Chlorine is added to our tap water to kill any bacteria present which may be harmful. When we drink tap water this chlorine acidifies the body and kills our beneficial gut bacteria as well, and can result in poor digestion and immunity. When combined with organic matter in tap water, it becomes carcinogenic. Like fluoride, chlorine also hampers thyroid function by displacing iodine. So, again, if you have a thyroid condition like Hypothyroidism or Hashimoto’s you definitely shouldn’t be drinking tap water. If you live in the Melbourne area, you may have noticed that the water really stinks of chlorine – every few months they add more in.
  • Aluminium, which has been linked Alzheimer’s disease and osteomalacia, a softening of the bones.
  • Lead which affects every organ in the body and especially affects children. Adverse health effects include poor physical and mental development in children, anti-social behaviour, learning / behavioural disorders and hearing loss.
  • Copper which, even in low doses, may cause fatigue, irritability, headache, muscle twitches and joint pain.
  • Plastic fibres and nanoparticles which not only may disrupt the hormone balance in the body, but also attract bacteria, harmful pathogens and toxic chemicals.
  • Bacteria & Protozoa – Examples include E.Coli, Coliforms, Cryptosporidium and Giardia, Even chlorine can’t kill these guys.
  • Cadmium – Accumulates in the body over a long period & may cause stomach cramps, kidney & liver damage.
  • Nitrate – Linked to the use of fertilizers & or sewage contamination. Nitrate reacts with other chemicals & forms Nitrite within the digestive tract. It can then go on to form carcinogens.
  • Pesticides and Chemicals – Many of these originate from pesticides, weed killers, commercial & domestic waste.
  • Pharmaceuticals – Include pharmaceutical drugs, ingredients in cosmetics, food supplements, other personal care products associated with recycled water and many other chemicals we may not be aware of.

Most store-bought carbon water filters only reduce a small number of contaminants, rather than eliminating them altogether and alkalising your water.

To support the health of myself and my family, I use a good quality water filter and recommend that my clients do the same. I have seen dramatic changes in clients’ health just by switching from tap water to clean water.

If you are unable to install an osmosis water filter, I recommend the ALPS bench top water filter:

  • Has a 10 stage filtration system including ceramic, silver activated carbon, zeolite, silica sand, mineral sand, ion exchange resin, infra-red ceramic balls, mineral stones and a magnetic water faucet.
  • Removes 99.9% of fluoride
  • Removes all impurities
  • Is easy to maintain
  • One of the best investments you can make into you and your family’s health

Click here to read more about the ALPS water filter. I offer a discount off RRP.

Does eating fat make you fat?


No! Fat does not make you fat

Lately I have spoken with a few clients and other people in my life who still believe that eating fat will make them fat. This is a reasonable assumption, but this could not be further from the truth as dietary fat and body fat are very different things.

Why do we fear fat?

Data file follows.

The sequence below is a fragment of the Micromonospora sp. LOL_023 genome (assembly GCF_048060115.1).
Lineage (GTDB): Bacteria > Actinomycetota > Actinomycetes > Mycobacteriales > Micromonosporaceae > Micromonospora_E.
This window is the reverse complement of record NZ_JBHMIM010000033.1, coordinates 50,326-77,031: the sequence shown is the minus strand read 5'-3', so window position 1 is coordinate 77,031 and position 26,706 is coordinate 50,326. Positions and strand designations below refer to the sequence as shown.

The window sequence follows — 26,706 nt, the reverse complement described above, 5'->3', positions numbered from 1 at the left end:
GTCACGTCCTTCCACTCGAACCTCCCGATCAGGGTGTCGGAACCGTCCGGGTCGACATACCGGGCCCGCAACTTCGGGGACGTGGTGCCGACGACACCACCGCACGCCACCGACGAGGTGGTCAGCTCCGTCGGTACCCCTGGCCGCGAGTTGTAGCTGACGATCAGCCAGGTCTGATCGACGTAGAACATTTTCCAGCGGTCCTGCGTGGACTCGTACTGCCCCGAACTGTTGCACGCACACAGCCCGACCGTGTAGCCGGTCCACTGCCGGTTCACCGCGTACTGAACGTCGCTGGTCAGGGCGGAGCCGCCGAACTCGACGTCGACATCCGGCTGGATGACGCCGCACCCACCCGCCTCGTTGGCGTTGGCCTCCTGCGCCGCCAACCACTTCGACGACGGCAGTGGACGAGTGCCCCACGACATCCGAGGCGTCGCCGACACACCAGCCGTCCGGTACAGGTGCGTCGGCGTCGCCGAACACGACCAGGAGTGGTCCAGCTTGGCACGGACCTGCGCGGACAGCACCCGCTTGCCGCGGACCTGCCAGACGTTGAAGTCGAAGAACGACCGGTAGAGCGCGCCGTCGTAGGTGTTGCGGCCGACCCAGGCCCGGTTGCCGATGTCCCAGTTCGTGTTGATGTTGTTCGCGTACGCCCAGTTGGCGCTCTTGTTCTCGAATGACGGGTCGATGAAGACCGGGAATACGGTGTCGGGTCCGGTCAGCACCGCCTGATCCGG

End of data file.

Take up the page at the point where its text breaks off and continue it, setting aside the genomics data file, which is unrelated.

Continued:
Fat was first labelled as ‘bad’ in the 1950s, when it was hypothesised that a rise in saturated fat intake was responsible for a rise in cardiovascular disease and heart attacks. Unfortunately it wasn’t recognised at the time that a rise in sugar consumption was actually causing these health conditions. Many people still believe that fat is bad and therefore eat a low-fat and high-carb diet. This results is obesity, type 2 diabetes, high cholesterol and many other conditions.

It can be tricky to change your beliefs, but here’s why you should stop fearing fat.

Dietary fat is an essential nutrient that is required by body. In fact, every cell in the body is surrounded by a membrane of fat molecules. Fat is also important for brain function, joint health, the absorption of vitamins, the production of hormones, nerve signalling, and gut health.

How the body processes fat and sugar

Good liver function is essential for the breakdown of dietary fat. The liver produces bile which is stored in the gallbladder, and released when fat is consumed. This emulsifies the fat and allows the body to use it for energy.

Sugar, on the other hand, is converted to fat in the body. What’s more, high blood sugar from processed foods causes insulin levels to rise. Insulin is a hormone which allows sugar to enter body cells and be used as fuel. But constant high levels of insulin cause insulin resistance, where the body is no longer able to respond to the hormone. This means that blood sugar levels rise, which causes weight gain – especially on the stomach area and diabetes.

Interestingly, eating a small amount of good quality fat with a meal or snack prevents insulin from spiking too high.

The good, the bad, and the ugly

When it comes to fat, quality matters. Here are the fats to include in your diet:

  • High-quality saturated fats such as organic grass-fed butter and coconut oil. These are readily absorbed into the blood stream for clean energy, without being stored as fat in the body.
  • Monounsaturated fats which help to regulate blood sugar, body weight and blood pressure. They are found in foods such as olives, avocado, pork, beef, macadamias, almonds, egg yolks and butter.
  • Omega-3 polyunsaturated fats which benefit brain health and combat inflammation, heart disease, diabetes, depression and joint pain. They are found in salmon, sardines, herring, mackerel, anchovies, chia seeds, flaxseeds and walnuts.
  • Omega-6 polyunsaturated fats which are essential for growth and development as well as nerve impulse transmission. We can obtain the small amounts we need from fruits, vegetables, cereal grains and meat.


Here are the fats to steer clear of: